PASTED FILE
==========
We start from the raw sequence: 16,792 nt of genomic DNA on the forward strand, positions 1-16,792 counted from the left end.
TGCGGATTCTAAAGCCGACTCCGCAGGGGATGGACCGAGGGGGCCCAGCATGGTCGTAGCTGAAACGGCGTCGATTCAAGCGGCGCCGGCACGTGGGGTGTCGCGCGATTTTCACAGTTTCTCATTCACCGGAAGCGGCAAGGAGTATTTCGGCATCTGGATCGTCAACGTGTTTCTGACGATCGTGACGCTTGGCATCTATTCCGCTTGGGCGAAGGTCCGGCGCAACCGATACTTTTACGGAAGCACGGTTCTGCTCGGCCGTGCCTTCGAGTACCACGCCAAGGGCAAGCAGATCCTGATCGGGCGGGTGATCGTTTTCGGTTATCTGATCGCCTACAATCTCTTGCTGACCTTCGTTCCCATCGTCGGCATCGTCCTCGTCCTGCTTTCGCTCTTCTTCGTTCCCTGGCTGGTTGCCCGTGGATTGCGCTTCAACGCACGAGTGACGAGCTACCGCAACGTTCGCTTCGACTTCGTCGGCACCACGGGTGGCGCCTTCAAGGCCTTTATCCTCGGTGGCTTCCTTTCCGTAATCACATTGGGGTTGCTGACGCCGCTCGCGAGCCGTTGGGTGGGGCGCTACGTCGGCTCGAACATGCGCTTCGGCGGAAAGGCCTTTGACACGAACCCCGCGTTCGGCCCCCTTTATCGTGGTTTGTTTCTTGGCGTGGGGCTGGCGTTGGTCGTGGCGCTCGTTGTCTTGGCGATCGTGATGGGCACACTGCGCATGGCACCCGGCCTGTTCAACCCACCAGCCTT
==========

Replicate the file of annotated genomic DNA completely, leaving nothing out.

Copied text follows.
We start from the raw sequence: 16,792 nt of genomic DNA on the forward strand, positions 1-16,792 counted from the left end.
TGCGGATTCTAAAGCCGACTCCGCAGGGGATGGACCGAGGGGGCCCAGCATGGTCGTAGCTGAAACGGCGTCGATTCAAGCGGCGCCGGCACGTGGGGTGTCGCGCGATTTTCACAGTTTCTCATTCACCGGAAGCGGCAAGGAGTATTTCGGCATCTGGATCGTCAACGTGTTTCTGACGATCGTGACGCTTGGCATCTATTCCGCTTGGGCGAAGGTCCGGCGCAACCGATACTTTTACGGAAGCACGGTTCTGCTCGGCCGTGCCTTCGAGTACCACGCCAAGGGCAAGCAGATCCTGATCGGGCGGGTGATCGTTTTCGGTTATCTGATCGCCTACAATCTCTTGCTGACCTTCGTTCCCATCGTCGGCATCGTCCTCGTCCTGCTTTCGCTCTTCTTCGTTCCCTGGCTGGTTGCCCGTGGATTGCGCTTCAACGCACGAGTGACGAGCTACCGCAACGTTCGCTTCGACTTCGTCGGCACCACGGGTGGCGCCTTCAAGGCCTTTATCCTCGGTGGCTTCCTTTCCGTAATCACATTGGGGTTGCTGACGCCGCTCGCGAGCCGTTGGGTGGGGCGCTACGTCGGCTCGAACATGCGCTTCGGCGGAAAGGCCTTTGACACGAACCCCGCGTTCGGCCCCCTTTATCGTGGTTTGTTTCTTGGCGTGGGGCTGGCGTTGGTCGTGGCGCTCGTTGTCTTGGCGATCGTGATGGGCACACTGCGCATGGCACCCGGCCTGTTCAACCCACCAGCCTT